Nature Friendly Land Use Practices at Multiple Scales

Nature-Friendly Land Use Practices at Multiple Scales
James McElfish and Rebecca Kihslinger
Release Date

Out of print


This book is no longer in print. There are no plans for a subsequent edition.

Development due to urbanization is the most significant threat to U.S. wildlife conservation. According to estimates, the nation will need approximately two million new housing units a year to meet the demands of the next 100 million U.S. residents. However, there are significant opportunities to influence the pattern and extent of development in order to meet conservation goals.

This unique book is organized around eight detailed case studies of private land developers, local governments, and public agencies that have worked across jurisdictional and ecological boundaries to effectively address habitat conservation. The book includes two essays by leading conservation biologists who link planning at scale with sound land use decisions. The book articulates six lessons or “best practices” for the design and implementation of programs and projects that incorporate effective conservation at multiple scales: creating and sustaining an independent entity focused on habitat, including regional conservation efforts; maintaining dynamic access to conservation science; “branding” a project or place as wildlife-supporting; identifying regional habitat conservation opportunities and funding sources; educating the community in order to increase citizen involvement; achieving external certification in order to maintain a project's continuity as nature-friendly over time. These key elements provide planners, developers, and government agencies with attainable objectives for the design and implementation of land use programs that incorporate wildlife conservation at multiple scales.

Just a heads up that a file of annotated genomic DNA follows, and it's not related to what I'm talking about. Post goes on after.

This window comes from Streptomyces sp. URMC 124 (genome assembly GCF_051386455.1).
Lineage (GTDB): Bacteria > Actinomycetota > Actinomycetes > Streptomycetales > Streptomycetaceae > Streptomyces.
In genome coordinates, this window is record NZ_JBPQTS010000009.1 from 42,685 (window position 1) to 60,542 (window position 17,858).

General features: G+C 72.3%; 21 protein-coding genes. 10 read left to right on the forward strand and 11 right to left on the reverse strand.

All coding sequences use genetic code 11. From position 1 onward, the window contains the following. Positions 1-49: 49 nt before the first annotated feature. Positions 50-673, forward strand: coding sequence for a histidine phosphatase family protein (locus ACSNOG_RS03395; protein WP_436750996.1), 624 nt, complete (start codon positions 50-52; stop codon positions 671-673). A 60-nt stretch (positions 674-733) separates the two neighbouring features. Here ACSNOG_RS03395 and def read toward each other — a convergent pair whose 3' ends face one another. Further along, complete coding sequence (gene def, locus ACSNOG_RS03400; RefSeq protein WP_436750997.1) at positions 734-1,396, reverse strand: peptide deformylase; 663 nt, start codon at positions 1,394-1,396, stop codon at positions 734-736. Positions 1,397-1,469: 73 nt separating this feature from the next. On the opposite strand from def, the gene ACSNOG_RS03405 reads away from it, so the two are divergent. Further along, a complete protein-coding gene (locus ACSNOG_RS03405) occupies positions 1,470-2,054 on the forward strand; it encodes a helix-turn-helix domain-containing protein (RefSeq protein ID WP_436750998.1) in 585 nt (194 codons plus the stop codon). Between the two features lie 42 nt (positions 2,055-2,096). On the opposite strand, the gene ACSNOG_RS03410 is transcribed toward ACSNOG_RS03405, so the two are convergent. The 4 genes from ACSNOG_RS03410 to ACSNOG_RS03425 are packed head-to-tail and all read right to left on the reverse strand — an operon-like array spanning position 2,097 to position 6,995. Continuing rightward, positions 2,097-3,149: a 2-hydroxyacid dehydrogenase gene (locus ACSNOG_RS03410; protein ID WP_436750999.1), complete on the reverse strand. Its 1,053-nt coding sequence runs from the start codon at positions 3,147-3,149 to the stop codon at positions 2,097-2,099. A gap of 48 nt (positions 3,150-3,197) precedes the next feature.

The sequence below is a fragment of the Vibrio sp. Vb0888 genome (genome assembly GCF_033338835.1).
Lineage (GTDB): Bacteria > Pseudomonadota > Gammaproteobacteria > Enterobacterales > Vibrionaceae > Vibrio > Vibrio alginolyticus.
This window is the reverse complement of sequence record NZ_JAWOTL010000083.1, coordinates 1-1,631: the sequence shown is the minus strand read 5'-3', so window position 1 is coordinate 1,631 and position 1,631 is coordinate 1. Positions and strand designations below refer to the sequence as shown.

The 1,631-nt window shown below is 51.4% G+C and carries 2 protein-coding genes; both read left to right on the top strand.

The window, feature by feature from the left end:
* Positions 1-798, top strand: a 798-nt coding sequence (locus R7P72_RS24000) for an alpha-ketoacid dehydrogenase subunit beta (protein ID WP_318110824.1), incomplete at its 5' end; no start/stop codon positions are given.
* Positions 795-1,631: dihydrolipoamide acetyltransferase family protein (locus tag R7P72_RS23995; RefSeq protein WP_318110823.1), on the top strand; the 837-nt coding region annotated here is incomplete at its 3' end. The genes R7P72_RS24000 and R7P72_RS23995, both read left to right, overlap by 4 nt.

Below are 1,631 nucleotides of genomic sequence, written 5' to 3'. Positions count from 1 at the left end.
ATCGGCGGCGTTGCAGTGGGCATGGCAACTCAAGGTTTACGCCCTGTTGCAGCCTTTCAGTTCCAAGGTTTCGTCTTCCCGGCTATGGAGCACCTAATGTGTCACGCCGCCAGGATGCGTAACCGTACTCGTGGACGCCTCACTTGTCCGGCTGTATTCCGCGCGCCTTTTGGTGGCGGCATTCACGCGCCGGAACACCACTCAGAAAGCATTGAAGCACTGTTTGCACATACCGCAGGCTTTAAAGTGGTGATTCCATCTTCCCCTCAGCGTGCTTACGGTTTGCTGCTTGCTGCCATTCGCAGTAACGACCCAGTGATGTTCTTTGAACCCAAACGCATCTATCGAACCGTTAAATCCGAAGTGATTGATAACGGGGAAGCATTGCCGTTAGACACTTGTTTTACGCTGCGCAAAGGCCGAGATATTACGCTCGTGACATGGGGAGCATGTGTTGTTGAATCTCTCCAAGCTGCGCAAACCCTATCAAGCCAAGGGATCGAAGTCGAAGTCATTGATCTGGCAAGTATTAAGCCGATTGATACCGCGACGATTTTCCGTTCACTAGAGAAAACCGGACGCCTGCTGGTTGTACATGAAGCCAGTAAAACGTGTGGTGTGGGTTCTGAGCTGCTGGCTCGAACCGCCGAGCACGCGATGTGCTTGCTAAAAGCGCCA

About the Author

Rebecca L. Kihslinger is a Science and Policy Analyst at the Environmental Law Institute. She is the lead editor of ELI’s 2007 publication, Lasting Landscapes: Reflections on the Role of Conservation Science in Land Use Planning and the lead author of a chapter on “biodiversity corridors” in Sustainable Urbanism: Urban Design with Nature. Rebecca has also been a contributing author of ELI research reports related to wetland buffers and habitat banking and has developed a wetlands mitigation training course for land trusts. Rebecca earned a Ph.D. in Animal Behavior from University of California, Davis (2006) where she studied the effects of hatchery rearing practices on salmon development.

James M. McElfish, Jr., directs the Sustainable Use of Land Program at the Environmental Law Institute. He is the author of Nature-Friendly Ordinances (Envtl. L. Inst. 2004), several books about mining regulation, book chapters on state and local environmental laws, and approximately 60 ELI research reports and scholarly articles, mostly relating to water, wetlands, land use, and habitat. McElfish served on the American Planning Association’s Directorate for its Growing Smarter Legislative Guidebook. He is a graduate of Yale Law School (1979) and Dickinson College (1976).